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Rotor INspider power meter - first look

We take an early look at Rotor's universal, multi-discipline INspider power meter

What is a hands on review?
Rotor INspider power meter
(Image: © Aaron Borrill)

Our Early Verdict

The modular design of Rotor's INspider power meter makes it a sensible investment for the serious cyclist

For

  • Can be swapped between multiple bikes
  • Comparatively light at 148g
  • Accurate to 1 - 1.5%
  • Reliable data harvesting
  • Impressive battery life

Against

  • A little on the costly side
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Rotor INspider power meter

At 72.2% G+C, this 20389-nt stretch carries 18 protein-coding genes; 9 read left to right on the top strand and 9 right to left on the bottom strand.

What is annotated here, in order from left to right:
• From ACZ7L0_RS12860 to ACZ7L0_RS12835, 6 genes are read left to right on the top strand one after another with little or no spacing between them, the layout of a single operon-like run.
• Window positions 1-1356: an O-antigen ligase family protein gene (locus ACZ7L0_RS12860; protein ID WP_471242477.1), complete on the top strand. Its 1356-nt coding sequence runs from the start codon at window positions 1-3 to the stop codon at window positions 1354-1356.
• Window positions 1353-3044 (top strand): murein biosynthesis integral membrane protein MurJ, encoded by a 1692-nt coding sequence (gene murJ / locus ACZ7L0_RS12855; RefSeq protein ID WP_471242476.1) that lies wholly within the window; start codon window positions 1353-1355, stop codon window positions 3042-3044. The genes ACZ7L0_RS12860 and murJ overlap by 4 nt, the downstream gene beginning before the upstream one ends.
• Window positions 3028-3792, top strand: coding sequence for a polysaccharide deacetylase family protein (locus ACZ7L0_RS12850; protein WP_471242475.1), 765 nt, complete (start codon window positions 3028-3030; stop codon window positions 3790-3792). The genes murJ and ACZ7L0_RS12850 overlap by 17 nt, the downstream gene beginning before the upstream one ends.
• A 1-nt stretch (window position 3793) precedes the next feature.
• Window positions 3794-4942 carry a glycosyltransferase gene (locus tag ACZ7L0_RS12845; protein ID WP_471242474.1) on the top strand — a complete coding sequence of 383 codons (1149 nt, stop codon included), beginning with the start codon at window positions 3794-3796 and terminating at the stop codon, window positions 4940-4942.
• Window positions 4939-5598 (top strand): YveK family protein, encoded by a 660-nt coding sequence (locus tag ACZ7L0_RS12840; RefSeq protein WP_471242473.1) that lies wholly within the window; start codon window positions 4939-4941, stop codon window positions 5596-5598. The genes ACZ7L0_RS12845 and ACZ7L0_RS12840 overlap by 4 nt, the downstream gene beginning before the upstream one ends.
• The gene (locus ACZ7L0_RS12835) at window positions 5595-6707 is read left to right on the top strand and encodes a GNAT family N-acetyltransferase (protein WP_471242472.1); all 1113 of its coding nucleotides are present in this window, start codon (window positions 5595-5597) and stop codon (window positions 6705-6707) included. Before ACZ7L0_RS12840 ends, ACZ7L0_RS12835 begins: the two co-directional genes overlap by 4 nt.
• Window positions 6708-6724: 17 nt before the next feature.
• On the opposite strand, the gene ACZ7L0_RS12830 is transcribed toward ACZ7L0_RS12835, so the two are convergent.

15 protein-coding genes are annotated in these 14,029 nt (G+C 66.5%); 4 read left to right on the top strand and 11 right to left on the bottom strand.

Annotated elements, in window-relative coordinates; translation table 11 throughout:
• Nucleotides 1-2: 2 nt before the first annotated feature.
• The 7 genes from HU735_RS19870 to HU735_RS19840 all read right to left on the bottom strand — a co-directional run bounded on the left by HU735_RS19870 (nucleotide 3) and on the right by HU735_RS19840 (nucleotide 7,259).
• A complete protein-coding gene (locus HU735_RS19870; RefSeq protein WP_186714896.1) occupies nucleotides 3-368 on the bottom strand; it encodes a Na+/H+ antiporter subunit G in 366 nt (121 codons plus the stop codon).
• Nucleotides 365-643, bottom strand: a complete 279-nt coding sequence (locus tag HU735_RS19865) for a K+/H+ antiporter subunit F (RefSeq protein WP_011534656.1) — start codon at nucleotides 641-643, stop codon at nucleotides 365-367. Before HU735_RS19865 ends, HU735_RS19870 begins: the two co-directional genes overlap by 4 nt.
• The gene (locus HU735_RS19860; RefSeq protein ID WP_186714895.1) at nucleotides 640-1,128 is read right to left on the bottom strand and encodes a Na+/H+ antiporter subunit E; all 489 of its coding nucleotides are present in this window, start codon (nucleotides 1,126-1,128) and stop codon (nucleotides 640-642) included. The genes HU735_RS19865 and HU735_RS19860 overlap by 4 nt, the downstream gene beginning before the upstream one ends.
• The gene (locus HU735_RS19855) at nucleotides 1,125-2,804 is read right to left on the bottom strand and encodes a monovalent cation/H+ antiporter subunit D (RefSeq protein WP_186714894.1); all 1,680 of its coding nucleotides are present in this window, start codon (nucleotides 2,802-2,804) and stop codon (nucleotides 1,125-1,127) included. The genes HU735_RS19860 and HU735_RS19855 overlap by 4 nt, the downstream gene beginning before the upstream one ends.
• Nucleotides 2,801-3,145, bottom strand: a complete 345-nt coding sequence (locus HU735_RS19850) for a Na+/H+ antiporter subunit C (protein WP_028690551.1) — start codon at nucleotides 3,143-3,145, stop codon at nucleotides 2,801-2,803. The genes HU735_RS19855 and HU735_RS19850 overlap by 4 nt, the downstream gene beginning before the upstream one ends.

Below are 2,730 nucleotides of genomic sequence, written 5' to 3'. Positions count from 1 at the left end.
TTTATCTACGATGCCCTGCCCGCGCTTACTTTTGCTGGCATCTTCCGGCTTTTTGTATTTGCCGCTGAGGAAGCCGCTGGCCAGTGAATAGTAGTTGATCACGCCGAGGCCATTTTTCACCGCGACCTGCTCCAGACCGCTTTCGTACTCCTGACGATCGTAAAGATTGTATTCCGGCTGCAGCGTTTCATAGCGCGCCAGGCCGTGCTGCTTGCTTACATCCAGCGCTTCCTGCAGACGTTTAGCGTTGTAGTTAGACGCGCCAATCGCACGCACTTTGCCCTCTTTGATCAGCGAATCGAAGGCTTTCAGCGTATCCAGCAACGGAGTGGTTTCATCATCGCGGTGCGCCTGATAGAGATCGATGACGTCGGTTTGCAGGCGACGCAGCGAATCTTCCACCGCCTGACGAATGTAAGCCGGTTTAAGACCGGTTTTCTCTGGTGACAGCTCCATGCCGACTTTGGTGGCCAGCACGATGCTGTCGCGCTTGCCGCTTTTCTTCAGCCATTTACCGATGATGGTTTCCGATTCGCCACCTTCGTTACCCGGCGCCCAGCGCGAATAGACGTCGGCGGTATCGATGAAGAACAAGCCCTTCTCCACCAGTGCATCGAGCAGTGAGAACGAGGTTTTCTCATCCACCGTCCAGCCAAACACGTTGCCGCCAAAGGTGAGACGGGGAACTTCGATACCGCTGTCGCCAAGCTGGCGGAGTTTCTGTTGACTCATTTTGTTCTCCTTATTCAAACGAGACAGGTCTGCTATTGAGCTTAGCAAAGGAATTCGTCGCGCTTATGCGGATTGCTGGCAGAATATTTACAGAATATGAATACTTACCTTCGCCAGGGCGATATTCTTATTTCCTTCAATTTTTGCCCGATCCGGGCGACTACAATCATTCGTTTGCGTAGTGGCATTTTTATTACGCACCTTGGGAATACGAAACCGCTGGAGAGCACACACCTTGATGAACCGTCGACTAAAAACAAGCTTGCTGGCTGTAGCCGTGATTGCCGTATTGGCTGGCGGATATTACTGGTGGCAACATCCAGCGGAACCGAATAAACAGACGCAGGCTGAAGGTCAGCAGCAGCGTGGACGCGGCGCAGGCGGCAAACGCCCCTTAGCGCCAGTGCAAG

The Rotor INspider power can be purchased individually or as a whole kit comprising cranks, spindle, BB bearings, chainrings and spider (Image credit: Aaron Borrill)
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Rotor INspider power meter

The INspider is compatible with both Q-Ring (oval) and traditional circular chainrings, granted they utilise a 110 BCD 4-bolt pattern (Image credit: Aaron Borrill)
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Rotor INspider power meter

As an oval ring user, I elected to set it up using the provided Q-Rings (Image credit: Aaron Borrill)
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Rotor INspider power meter

The battery is quoted to last between 250-300 hours and can be replenished by connecting a USB cable to the magnetic charging port (Image credit: Aaron Borrill)
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Rotor INspider power meter

Installation is straightforward - follow the instructions and torque the assembly bolts as required (Image credit: Aaron Borrill)